Homebuyers hop on the foreclosure bus

Each month, Costa Canyon Realty rents a bus and gives prospective buyers a lesson on how to buy bank-owned homes. There are deals out there, but plenty of competition.

"People are seeing the deal in the low end, were being beat out by investors who have pure cash, and they're closing in four days. That is hard competition to a first time buyer how has to take 45 day because they're FHA," said real estate broker, Rita Tayenaka.

Before making an offer, people on the tour can consult a home inspector, who's along for the ride. Even if the bank says that they're not going to repair or do anything that the report finds, at least the client is going in with their eyes wide open, they know the condition of the home they are going to buy," said Jeff Frawley, a home inspector.

School teacher Henry Awad is looking to buy his first home. He likes the idea of one-stop shopping. "They almost have the whole package deal for you, so even if we don't get a house from them we can use their inspectors. I think it's great," said Awad.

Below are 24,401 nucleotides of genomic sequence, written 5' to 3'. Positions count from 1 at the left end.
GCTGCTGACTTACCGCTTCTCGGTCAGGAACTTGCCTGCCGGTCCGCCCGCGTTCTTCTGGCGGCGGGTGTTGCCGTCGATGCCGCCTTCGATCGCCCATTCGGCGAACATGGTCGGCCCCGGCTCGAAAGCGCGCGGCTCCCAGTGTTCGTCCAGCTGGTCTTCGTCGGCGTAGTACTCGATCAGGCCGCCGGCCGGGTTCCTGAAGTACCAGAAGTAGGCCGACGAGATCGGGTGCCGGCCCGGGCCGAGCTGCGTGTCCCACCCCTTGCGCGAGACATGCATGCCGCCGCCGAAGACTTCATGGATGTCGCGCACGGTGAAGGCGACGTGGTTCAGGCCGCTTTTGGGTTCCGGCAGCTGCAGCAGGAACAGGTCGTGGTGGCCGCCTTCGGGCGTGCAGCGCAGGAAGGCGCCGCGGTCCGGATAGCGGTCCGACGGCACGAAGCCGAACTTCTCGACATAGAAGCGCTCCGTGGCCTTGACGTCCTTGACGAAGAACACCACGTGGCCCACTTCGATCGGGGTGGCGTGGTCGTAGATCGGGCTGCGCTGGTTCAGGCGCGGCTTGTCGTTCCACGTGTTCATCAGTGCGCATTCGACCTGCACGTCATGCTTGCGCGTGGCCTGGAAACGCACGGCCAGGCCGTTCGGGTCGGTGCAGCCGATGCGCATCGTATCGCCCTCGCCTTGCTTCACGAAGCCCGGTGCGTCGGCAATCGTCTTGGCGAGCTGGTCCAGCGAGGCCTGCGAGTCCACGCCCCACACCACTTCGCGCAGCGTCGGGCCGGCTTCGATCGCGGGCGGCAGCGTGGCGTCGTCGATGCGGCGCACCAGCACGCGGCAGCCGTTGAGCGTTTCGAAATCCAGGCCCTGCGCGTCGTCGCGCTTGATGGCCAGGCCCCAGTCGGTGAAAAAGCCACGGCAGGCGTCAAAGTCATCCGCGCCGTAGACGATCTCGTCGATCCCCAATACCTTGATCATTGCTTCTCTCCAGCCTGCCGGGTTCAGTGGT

But he's in no hurry to buy, knowing more homes will soon be in foreclosure.

According to data quick information systems, the number of California homes going into foreclosure is at its highest level in more than 15 years. More than 113-thousand homes in the first quarter of this year have gone into foreclosure. That's about a 40-percent increase from the same time last year.

"There's way too much inventory that's foreclosed upon, and once we can work through that and sell all that inventory then the real estate values will start to increase," said lender Tom Sebring.


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